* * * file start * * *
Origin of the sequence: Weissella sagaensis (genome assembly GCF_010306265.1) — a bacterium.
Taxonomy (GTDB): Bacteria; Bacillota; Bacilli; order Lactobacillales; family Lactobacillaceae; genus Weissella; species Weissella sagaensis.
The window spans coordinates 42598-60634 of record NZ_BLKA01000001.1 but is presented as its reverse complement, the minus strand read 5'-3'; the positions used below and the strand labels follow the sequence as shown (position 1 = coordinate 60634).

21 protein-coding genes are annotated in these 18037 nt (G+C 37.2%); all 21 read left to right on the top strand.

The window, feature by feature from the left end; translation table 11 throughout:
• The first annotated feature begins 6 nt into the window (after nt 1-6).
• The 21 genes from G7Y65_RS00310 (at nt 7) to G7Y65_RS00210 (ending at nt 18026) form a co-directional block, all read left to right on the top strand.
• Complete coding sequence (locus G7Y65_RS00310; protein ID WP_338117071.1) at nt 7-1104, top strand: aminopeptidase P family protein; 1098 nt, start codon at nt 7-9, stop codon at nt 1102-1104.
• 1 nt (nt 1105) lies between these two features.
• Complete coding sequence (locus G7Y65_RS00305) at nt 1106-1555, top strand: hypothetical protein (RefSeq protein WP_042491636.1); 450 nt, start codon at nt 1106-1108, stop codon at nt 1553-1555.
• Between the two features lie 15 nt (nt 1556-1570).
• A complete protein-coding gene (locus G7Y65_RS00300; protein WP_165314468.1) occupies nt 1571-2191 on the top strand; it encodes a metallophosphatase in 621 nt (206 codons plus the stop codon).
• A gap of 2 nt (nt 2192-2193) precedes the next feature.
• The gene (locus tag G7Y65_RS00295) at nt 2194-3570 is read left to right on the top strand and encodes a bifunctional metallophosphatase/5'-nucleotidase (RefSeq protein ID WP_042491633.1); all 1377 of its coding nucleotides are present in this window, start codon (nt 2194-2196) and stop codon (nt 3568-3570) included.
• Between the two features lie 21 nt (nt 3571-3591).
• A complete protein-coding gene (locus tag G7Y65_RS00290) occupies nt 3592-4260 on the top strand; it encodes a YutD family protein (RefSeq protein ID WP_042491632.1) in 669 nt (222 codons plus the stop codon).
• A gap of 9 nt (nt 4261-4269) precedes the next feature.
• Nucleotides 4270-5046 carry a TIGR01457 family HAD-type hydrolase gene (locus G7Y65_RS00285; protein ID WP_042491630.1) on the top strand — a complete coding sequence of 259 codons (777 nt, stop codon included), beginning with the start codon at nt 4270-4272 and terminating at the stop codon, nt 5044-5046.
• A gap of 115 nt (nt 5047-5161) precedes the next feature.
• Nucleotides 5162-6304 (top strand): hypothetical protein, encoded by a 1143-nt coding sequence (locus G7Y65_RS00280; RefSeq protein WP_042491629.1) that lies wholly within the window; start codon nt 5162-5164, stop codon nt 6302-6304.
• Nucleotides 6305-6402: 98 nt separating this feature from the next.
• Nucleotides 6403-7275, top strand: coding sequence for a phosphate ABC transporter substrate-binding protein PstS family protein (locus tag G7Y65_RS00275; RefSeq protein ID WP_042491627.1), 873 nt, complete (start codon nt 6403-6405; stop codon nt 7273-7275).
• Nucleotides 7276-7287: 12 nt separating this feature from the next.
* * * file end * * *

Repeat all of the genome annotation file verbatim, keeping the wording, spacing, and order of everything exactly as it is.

Origin of the sequence: Weissella sagaensis (genome assembly GCF_010306265.1) — a bacterium.
Taxonomy (GTDB): Bacteria; Bacillota; Bacilli; order Lactobacillales; family Lactobacillaceae; genus Weissella; species Weissella sagaensis.
The window spans coordinates 42598-60634 of record NZ_BLKA01000001.1 but is presented as its reverse complement, the minus strand read 5'-3'; the positions used below and the strand labels follow the sequence as shown (position 1 = coordinate 60634).

21 protein-coding genes are annotated in these 18037 nt (G+C 37.2%); all 21 read left to right on the top strand.

The window, feature by feature from the left end; translation table 11 throughout:
• The first annotated feature begins 6 nt into the window (after nt 1-6).
• The 21 genes from G7Y65_RS00310 (at nt 7) to G7Y65_RS00210 (ending at nt 18026) form a co-directional block, all read left to right on the top strand.
• Complete coding sequence (locus G7Y65_RS00310; protein ID WP_338117071.1) at nt 7-1104, top strand: aminopeptidase P family protein; 1098 nt, start codon at nt 7-9, stop codon at nt 1102-1104.
• 1 nt (nt 1105) lies between these two features.
• Complete coding sequence (locus G7Y65_RS00305) at nt 1106-1555, top strand: hypothetical protein (RefSeq protein WP_042491636.1); 450 nt, start codon at nt 1106-1108, stop codon at nt 1553-1555.
• Between the two features lie 15 nt (nt 1556-1570).
• A complete protein-coding gene (locus G7Y65_RS00300; protein WP_165314468.1) occupies nt 1571-2191 on the top strand; it encodes a metallophosphatase in 621 nt (206 codons plus the stop codon).
• A gap of 2 nt (nt 2192-2193) precedes the next feature.
• The gene (locus tag G7Y65_RS00295) at nt 2194-3570 is read left to right on the top strand and encodes a bifunctional metallophosphatase/5'-nucleotidase (RefSeq protein ID WP_042491633.1); all 1377 of its coding nucleotides are present in this window, start codon (nt 2194-2196) and stop codon (nt 3568-3570) included.
• Between the two features lie 21 nt (nt 3571-3591).
• A complete protein-coding gene (locus tag G7Y65_RS00290) occupies nt 3592-4260 on the top strand; it encodes a YutD family protein (RefSeq protein ID WP_042491632.1) in 669 nt (222 codons plus the stop codon).
• A gap of 9 nt (nt 4261-4269) precedes the next feature.
• Nucleotides 4270-5046 carry a TIGR01457 family HAD-type hydrolase gene (locus G7Y65_RS00285; protein ID WP_042491630.1) on the top strand — a complete coding sequence of 259 codons (777 nt, stop codon included), beginning with the start codon at nt 4270-4272 and terminating at the stop codon, nt 5044-5046.
• A gap of 115 nt (nt 5047-5161) precedes the next feature.
• Nucleotides 5162-6304 (top strand): hypothetical protein, encoded by a 1143-nt coding sequence (locus G7Y65_RS00280; RefSeq protein WP_042491629.1) that lies wholly within the window; start codon nt 5162-5164, stop codon nt 6302-6304.
• Nucleotides 6305-6402: 98 nt separating this feature from the next.
• Nucleotides 6403-7275, top strand: coding sequence for a phosphate ABC transporter substrate-binding protein PstS family protein (locus tag G7Y65_RS00275; RefSeq protein ID WP_042491627.1), 873 nt, complete (start codon nt 6403-6405; stop codon nt 7273-7275).
• Nucleotides 7276-7287: 12 nt separating this feature from the next.